Another strange thing is that even though Belle repulsed Avenant at the beginning—and even though he physically abused her—she still tells the Beast-turned-Prince that she was in love with him. What? *scratches head*

Acting is cartoonish and uninspired, as is the script. There is excessive politeness everywhere (not translated in the subtitles, but my French suffices to pick it up), even between the father and the usurer! I don't know if it's a French thing to be totally polite, constantly, to all one's countrymen, but I really rather doubt it. Dialogue in general is simple at best and clichéd at worst. I realize that we weren't very far from the age of silent movies in 1946, but geez—1952's "Pysna Princezna" was acted (and written) worlds better than this, and "Pysna" is another fairy-movie with some subversive themes, even though it was aimed at children.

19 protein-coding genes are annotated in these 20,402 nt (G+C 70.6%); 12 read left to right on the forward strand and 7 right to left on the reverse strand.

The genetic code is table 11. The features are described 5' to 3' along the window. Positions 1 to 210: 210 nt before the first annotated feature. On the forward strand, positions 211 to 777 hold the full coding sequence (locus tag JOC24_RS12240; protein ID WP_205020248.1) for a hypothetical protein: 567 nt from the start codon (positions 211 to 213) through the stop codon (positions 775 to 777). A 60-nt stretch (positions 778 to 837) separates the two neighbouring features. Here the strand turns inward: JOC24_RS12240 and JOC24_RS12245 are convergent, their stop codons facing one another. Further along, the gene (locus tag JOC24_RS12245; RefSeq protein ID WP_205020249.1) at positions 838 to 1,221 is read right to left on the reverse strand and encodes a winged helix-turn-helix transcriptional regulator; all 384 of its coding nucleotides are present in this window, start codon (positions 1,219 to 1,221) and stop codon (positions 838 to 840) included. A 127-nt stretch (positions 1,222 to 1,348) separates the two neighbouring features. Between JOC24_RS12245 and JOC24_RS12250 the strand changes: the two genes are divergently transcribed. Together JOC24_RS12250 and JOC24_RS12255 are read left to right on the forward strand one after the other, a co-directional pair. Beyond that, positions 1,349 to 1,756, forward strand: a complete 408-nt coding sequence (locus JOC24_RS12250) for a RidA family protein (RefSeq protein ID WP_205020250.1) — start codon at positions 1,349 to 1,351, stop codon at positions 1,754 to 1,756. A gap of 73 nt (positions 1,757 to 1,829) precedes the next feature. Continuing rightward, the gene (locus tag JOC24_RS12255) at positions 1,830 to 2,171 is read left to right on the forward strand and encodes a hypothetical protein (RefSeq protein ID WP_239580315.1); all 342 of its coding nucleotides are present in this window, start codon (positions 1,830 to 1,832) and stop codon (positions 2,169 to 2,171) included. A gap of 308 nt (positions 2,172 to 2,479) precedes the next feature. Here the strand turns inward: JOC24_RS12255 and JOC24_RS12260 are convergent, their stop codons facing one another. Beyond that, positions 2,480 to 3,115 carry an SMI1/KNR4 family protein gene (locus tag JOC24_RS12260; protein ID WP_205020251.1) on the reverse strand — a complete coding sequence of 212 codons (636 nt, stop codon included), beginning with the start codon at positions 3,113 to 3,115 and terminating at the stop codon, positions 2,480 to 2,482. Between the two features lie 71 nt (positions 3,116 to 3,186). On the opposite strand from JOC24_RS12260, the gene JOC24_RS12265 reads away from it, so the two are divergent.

People praise the visual style of "La Belle et la Bete" and forget that the movie makes no sense. What's wrong with people? Or with me? I wanted to like and/or understand this movie, but I don't think I ever will, though I've read scads of rave reviews. I don't mean to be harsh, or hate-spewing for the sake of it, but when I sought out helpful negative reviews of this movie (to compare with the hundreds of positive ones), there were very few to be found. So my purpose is twofold: to write that negative review, and to (hopefully) find out what I'm missing.

Slick cinematography (Alekan would go on to do one of my favorite movies, "Der Himmel über Berlin") and a haunting score by Georges Auric can't save this travesty of storytelling.